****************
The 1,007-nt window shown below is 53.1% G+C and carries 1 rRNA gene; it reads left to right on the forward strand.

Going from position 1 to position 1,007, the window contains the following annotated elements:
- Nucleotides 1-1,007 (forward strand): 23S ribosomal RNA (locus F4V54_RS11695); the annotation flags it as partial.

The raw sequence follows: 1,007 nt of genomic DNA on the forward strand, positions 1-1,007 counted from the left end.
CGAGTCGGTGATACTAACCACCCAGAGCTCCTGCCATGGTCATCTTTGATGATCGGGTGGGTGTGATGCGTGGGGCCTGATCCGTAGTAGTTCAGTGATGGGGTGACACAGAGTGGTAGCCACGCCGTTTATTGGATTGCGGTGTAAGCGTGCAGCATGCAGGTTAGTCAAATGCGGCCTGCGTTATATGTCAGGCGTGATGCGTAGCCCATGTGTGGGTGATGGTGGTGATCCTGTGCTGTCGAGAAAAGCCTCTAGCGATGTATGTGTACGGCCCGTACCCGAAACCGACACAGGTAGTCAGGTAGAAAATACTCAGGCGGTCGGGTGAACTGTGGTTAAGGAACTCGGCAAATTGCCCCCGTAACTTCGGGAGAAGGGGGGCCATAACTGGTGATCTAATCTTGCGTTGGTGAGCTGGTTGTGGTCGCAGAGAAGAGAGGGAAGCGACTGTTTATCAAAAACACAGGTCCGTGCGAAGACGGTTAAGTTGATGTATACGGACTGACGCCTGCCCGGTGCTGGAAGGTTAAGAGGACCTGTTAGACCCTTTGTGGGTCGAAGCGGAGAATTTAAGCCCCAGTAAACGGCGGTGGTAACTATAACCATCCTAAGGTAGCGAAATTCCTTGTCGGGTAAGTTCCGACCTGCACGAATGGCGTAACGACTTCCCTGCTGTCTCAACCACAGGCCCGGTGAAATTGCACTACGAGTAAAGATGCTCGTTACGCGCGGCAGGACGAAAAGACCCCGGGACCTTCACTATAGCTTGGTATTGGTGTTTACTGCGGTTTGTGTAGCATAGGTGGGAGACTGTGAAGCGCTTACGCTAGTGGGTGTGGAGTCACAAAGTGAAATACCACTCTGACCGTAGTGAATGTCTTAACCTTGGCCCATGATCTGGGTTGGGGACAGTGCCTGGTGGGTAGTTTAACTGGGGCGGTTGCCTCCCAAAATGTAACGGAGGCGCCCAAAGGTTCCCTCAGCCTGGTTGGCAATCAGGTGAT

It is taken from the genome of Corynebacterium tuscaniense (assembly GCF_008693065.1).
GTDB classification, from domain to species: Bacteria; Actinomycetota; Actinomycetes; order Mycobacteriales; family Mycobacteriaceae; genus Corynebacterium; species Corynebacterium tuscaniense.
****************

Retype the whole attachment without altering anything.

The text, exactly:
The 1,007-nt window shown below is 53.1% G+C and carries 1 rRNA gene; it reads left to right on the forward strand.

Going from position 1 to position 1,007, the window contains the following annotated elements:
- Nucleotides 1-1,007 (forward strand): 23S ribosomal RNA (locus F4V54_RS11695); the annotation flags it as partial.

The raw sequence follows: 1,007 nt of genomic DNA on the forward strand, positions 1-1,007 counted from the left end.
CGAGTCGGTGATACTAACCACCCAGAGCTCCTGCCATGGTCATCTTTGATGATCGGGTGGGTGTGATGCGTGGGGCCTGATCCGTAGTAGTTCAGTGATGGGGTGACACAGAGTGGTAGCCACGCCGTTTATTGGATTGCGGTGTAAGCGTGCAGCATGCAGGTTAGTCAAATGCGGCCTGCGTTATATGTCAGGCGTGATGCGTAGCCCATGTGTGGGTGATGGTGGTGATCCTGTGCTGTCGAGAAAAGCCTCTAGCGATGTATGTGTACGGCCCGTACCCGAAACCGACACAGGTAGTCAGGTAGAAAATACTCAGGCGGTCGGGTGAACTGTGGTTAAGGAACTCGGCAAATTGCCCCCGTAACTTCGGGAGAAGGGGGGCCATAACTGGTGATCTAATCTTGCGTTGGTGAGCTGGTTGTGGTCGCAGAGAAGAGAGGGAAGCGACTGTTTATCAAAAACACAGGTCCGTGCGAAGACGGTTAAGTTGATGTATACGGACTGACGCCTGCCCGGTGCTGGAAGGTTAAGAGGACCTGTTAGACCCTTTGTGGGTCGAAGCGGAGAATTTAAGCCCCAGTAAACGGCGGTGGTAACTATAACCATCCTAAGGTAGCGAAATTCCTTGTCGGGTAAGTTCCGACCTGCACGAATGGCGTAACGACTTCCCTGCTGTCTCAACCACAGGCCCGGTGAAATTGCACTACGAGTAAAGATGCTCGTTACGCGCGGCAGGACGAAAAGACCCCGGGACCTTCACTATAGCTTGGTATTGGTGTTTACTGCGGTTTGTGTAGCATAGGTGGGAGACTGTGAAGCGCTTACGCTAGTGGGTGTGGAGTCACAAAGTGAAATACCACTCTGACCGTAGTGAATGTCTTAACCTTGGCCCATGATCTGGGTTGGGGACAGTGCCTGGTGGGTAGTTTAACTGGGGCGGTTGCCTCCCAAAATGTAACGGAGGCGCCCAAAGGTTCCCTCAGCCTGGTTGGCAATCAGGTGAT

It is taken from the genome of Corynebacterium tuscaniense (assembly GCF_008693065.1).
GTDB classification, from domain to species: Bacteria; Actinomycetota; Actinomycetes; order Mycobacteriales; family Mycobacteriaceae; genus Corynebacterium; species Corynebacterium tuscaniense.